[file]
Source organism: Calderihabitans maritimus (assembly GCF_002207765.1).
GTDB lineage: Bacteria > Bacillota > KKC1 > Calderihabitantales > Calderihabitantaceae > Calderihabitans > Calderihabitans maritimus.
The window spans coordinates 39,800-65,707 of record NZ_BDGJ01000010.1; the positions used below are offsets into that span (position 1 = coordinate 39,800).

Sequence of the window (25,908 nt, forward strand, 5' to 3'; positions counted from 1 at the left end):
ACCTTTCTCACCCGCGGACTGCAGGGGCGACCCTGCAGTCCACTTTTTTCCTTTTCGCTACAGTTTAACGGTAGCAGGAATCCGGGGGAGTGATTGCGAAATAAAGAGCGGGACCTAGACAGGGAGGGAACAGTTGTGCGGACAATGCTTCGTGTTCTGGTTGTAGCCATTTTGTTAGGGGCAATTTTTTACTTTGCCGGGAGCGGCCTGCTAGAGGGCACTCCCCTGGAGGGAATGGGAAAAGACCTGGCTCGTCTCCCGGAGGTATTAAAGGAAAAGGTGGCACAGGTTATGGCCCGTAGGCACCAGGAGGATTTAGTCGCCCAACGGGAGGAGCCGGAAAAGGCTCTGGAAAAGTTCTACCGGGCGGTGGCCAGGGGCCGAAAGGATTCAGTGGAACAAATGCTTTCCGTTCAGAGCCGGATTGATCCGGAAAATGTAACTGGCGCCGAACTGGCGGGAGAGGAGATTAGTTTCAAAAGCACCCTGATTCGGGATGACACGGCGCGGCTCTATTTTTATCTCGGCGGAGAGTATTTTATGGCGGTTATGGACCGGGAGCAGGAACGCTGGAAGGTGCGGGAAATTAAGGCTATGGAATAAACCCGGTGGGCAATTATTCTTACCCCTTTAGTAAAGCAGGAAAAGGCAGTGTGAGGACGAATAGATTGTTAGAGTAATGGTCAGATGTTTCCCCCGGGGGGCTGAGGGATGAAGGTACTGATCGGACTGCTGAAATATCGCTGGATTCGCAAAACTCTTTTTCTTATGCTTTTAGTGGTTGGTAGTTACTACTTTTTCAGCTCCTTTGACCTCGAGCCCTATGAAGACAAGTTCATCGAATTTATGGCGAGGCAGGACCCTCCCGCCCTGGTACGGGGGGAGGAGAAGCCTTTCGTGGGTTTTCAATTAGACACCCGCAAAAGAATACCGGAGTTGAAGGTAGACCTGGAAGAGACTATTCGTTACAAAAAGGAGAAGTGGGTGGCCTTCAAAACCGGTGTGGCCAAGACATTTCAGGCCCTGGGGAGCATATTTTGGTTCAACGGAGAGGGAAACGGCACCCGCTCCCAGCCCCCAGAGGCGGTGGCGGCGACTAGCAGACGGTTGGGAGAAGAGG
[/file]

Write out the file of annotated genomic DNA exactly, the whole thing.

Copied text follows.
Source organism: Calderihabitans maritimus (assembly GCF_002207765.1).
GTDB lineage: Bacteria > Bacillota > KKC1 > Calderihabitantales > Calderihabitantaceae > Calderihabitans > Calderihabitans maritimus.
The window spans coordinates 39,800-65,707 of record NZ_BDGJ01000010.1; the positions used below are offsets into that span (position 1 = coordinate 39,800).

Sequence of the window (25,908 nt, forward strand, 5' to 3'; positions counted from 1 at the left end):
ACCTTTCTCACCCGCGGACTGCAGGGGCGACCCTGCAGTCCACTTTTTTCCTTTTCGCTACAGTTTAACGGTAGCAGGAATCCGGGGGAGTGATTGCGAAATAAAGAGCGGGACCTAGACAGGGAGGGAACAGTTGTGCGGACAATGCTTCGTGTTCTGGTTGTAGCCATTTTGTTAGGGGCAATTTTTTACTTTGCCGGGAGCGGCCTGCTAGAGGGCACTCCCCTGGAGGGAATGGGAAAAGACCTGGCTCGTCTCCCGGAGGTATTAAAGGAAAAGGTGGCACAGGTTATGGCCCGTAGGCACCAGGAGGATTTAGTCGCCCAACGGGAGGAGCCGGAAAAGGCTCTGGAAAAGTTCTACCGGGCGGTGGCCAGGGGCCGAAAGGATTCAGTGGAACAAATGCTTTCCGTTCAGAGCCGGATTGATCCGGAAAATGTAACTGGCGCCGAACTGGCGGGAGAGGAGATTAGTTTCAAAAGCACCCTGATTCGGGATGACACGGCGCGGCTCTATTTTTATCTCGGCGGAGAGTATTTTATGGCGGTTATGGACCGGGAGCAGGAACGCTGGAAGGTGCGGGAAATTAAGGCTATGGAATAAACCCGGTGGGCAATTATTCTTACCCCTTTAGTAAAGCAGGAAAAGGCAGTGTGAGGACGAATAGATTGTTAGAGTAATGGTCAGATGTTTCCCCCGGGGGGCTGAGGGATGAAGGTACTGATCGGACTGCTGAAATATCGCTGGATTCGCAAAACTCTTTTTCTTATGCTTTTAGTGGTTGGTAGTTACTACTTTTTCAGCTCCTTTGACCTCGAGCCCTATGAAGACAAGTTCATCGAATTTATGGCGAGGCAGGACCCTCCCGCCCTGGTACGGGGGGAGGAGAAGCCTTTCGTGGGTTTTCAATTAGACACCCGCAAAAGAATACCGGAGTTGAAGGTAGACCTGGAAGAGACTATTCGTTACAAAAAGGAGAAGTGGGTGGCCTTCAAAACCGGTGTGGCCAAGACATTTCAGGCCCTGGGGAGCATATTTTGGTTCAACGGAGAGGGAAACGGCACCCGCTCCCAGCCCCCAGAGGCGGTGGCGGCGACTAGCAGACGGTTGGGAGAAGAGG